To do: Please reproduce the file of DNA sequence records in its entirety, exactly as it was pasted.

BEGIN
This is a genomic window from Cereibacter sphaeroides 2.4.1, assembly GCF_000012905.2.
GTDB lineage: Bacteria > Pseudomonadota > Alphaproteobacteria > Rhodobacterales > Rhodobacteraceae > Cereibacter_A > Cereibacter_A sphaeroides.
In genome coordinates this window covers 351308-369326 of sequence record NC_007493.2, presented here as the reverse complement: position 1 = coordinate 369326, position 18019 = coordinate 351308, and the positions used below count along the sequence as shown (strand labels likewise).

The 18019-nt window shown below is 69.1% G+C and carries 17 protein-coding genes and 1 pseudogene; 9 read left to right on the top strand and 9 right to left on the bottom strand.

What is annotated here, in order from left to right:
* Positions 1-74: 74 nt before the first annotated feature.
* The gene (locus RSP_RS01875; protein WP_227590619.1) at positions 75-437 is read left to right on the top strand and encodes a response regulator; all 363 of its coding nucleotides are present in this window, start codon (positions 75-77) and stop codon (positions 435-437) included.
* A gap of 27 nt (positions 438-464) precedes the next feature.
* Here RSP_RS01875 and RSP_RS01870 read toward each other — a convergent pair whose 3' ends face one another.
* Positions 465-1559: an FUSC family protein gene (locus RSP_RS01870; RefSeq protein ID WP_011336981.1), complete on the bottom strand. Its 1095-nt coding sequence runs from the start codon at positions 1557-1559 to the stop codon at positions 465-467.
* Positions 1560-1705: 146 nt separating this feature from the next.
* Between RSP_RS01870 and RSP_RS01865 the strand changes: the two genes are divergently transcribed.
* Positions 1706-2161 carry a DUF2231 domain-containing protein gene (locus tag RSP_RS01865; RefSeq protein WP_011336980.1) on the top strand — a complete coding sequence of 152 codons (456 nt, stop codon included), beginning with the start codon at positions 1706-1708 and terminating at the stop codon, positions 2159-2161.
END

This is a genomic window from Cereibacter sphaeroides 2.4.1, assembly GCF_000012905.2.
GTDB lineage: Bacteria > Pseudomonadota > Alphaproteobacteria > Rhodobacterales > Rhodobacteraceae > Cereibacter_A > Cereibacter_A sphaeroides.
In genome coordinates this window covers 351308-369326 of sequence record NC_007493.2, presented here as the reverse complement: position 1 = coordinate 369326, position 18019 = coordinate 351308, and the positions used below count along the sequence as shown (strand labels likewise).

The 18019-nt window shown below is 69.1% G+C and carries 17 protein-coding genes and 1 pseudogene; 9 read left to right on the top strand and 9 right to left on the bottom strand.

What is annotated here, in order from left to right:
* Positions 1-74: 74 nt before the first annotated feature.
* The gene (locus RSP_RS01875; protein WP_227590619.1) at positions 75-437 is read left to right on the top strand and encodes a response regulator; all 363 of its coding nucleotides are present in this window, start codon (positions 75-77) and stop codon (positions 435-437) included.
* A gap of 27 nt (positions 438-464) precedes the next feature.
* Here RSP_RS01875 and RSP_RS01870 read toward each other — a convergent pair whose 3' ends face one another.
* Positions 465-1559: an FUSC family protein gene (locus RSP_RS01870; RefSeq protein ID WP_011336981.1), complete on the bottom strand. Its 1095-nt coding sequence runs from the start codon at positions 1557-1559 to the stop codon at positions 465-467.
* Positions 1560-1705: 146 nt separating this feature from the next.
* Between RSP_RS01870 and RSP_RS01865 the strand changes: the two genes are divergently transcribed.
* Positions 1706-2161 carry a DUF2231 domain-containing protein gene (locus tag RSP_RS01865; RefSeq protein WP_011336980.1) on the top strand — a complete coding sequence of 152 codons (456 nt, stop codon included), beginning with the start codon at positions 1706-1708 and terminating at the stop codon, positions 2159-2161.